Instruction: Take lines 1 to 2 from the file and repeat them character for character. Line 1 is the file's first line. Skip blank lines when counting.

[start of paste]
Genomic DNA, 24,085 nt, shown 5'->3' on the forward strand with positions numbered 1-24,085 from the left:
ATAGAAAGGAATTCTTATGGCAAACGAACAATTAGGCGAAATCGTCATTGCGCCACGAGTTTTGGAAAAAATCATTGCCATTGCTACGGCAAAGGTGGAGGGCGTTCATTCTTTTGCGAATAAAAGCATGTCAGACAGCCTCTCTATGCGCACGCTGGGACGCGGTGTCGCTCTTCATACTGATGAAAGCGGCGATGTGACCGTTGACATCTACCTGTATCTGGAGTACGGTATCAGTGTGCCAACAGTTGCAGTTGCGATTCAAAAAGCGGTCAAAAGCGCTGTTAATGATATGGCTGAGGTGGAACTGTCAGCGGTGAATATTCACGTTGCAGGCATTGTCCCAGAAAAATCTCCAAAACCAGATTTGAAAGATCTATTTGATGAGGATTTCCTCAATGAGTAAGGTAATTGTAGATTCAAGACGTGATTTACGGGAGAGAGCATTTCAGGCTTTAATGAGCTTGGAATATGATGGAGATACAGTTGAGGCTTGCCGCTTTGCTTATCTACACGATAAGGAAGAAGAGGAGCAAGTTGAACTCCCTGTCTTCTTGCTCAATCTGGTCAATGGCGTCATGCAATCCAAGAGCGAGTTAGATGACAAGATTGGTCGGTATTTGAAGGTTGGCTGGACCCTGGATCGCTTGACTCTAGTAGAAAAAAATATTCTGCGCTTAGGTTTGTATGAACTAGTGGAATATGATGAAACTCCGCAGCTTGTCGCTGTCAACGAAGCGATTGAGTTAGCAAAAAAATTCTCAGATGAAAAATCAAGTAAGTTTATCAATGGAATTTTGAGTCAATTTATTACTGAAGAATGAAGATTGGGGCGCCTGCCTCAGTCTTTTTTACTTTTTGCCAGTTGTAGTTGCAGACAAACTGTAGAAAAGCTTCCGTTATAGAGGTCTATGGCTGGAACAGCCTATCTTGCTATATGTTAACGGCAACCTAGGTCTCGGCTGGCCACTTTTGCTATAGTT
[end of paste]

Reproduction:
Genomic DNA, 24,085 nt, shown 5'->3' on the forward strand with positions numbered 1-24,085 from the left:
ATAGAAAGGAATTCTTATGGCAAACGAACAATTAGGCGAAATCGTCATTGCGCCACGAGTTTTGGAAAAAATCATTGCCATTGCTACGGCAAAGGTGGAGGGCGTTCATTCTTTTGCGAATAAAAGCATGTCAGACAGCCTCTCTATGCGCACGCTGGGACGCGGTGTCGCTCTTCATACTGATGAAAGCGGCGATGTGACCGTTGACATCTACCTGTATCTGGAGTACGGTATCAGTGTGCCAACAGTTGCAGTTGCGATTCAAAAAGCGGTCAAAAGCGCTGTTAATGATATGGCTGAGGTGGAACTGTCAGCGGTGAATATTCACGTTGCAGGCATTGTCCCAGAAAAATCTCCAAAACCAGATTTGAAAGATCTATTTGATGAGGATTTCCTCAATGAGTAAGGTAATTGTAGATTCAAGACGTGATTTACGGGAGAGAGCATTTCAGGCTTTAATGAGCTTGGAATATGATGGAGATACAGTTGAGGCTTGCCGCTTTGCTTATCTACACGATAAGGAAGAAGAGGAGCAAGTTGAACTCCCTGTCTTCTTGCTCAATCTGGTCAATGGCGTCATGCAATCCAAGAGCGAGTTAGATGACAAGATTGGTCGGTATTTGAAGGTTGGCTGGACCCTGGATCGCTTGACTCTAGTAGAAAAAAATATTCTGCGCTTAGGTTTGTATGAACTAGTGGAATATGATGAAACTCCGCAGCTTGTCGCTGTCAACGAAGCGATTGAGTTAGCAAAAAAATTCTCAGATGAAAAATCAAGTAAGTTTATCAATGGAATTTTGAGTCAATTTATTACTGAAGAATGAAGATTGGGGCGCCTGCCTCAGTCTTTTTTACTTTTTGCCAGTTGTAGTTGCAGACAAACTGTAGAAAAGCTTCCGTTATAGAGGTCTATGGCTGGAACAGCCTATCTTGCTATATGTTAACGGCAACCTAGGTCTCGGCTGGCCACTTTTGCTATAGTT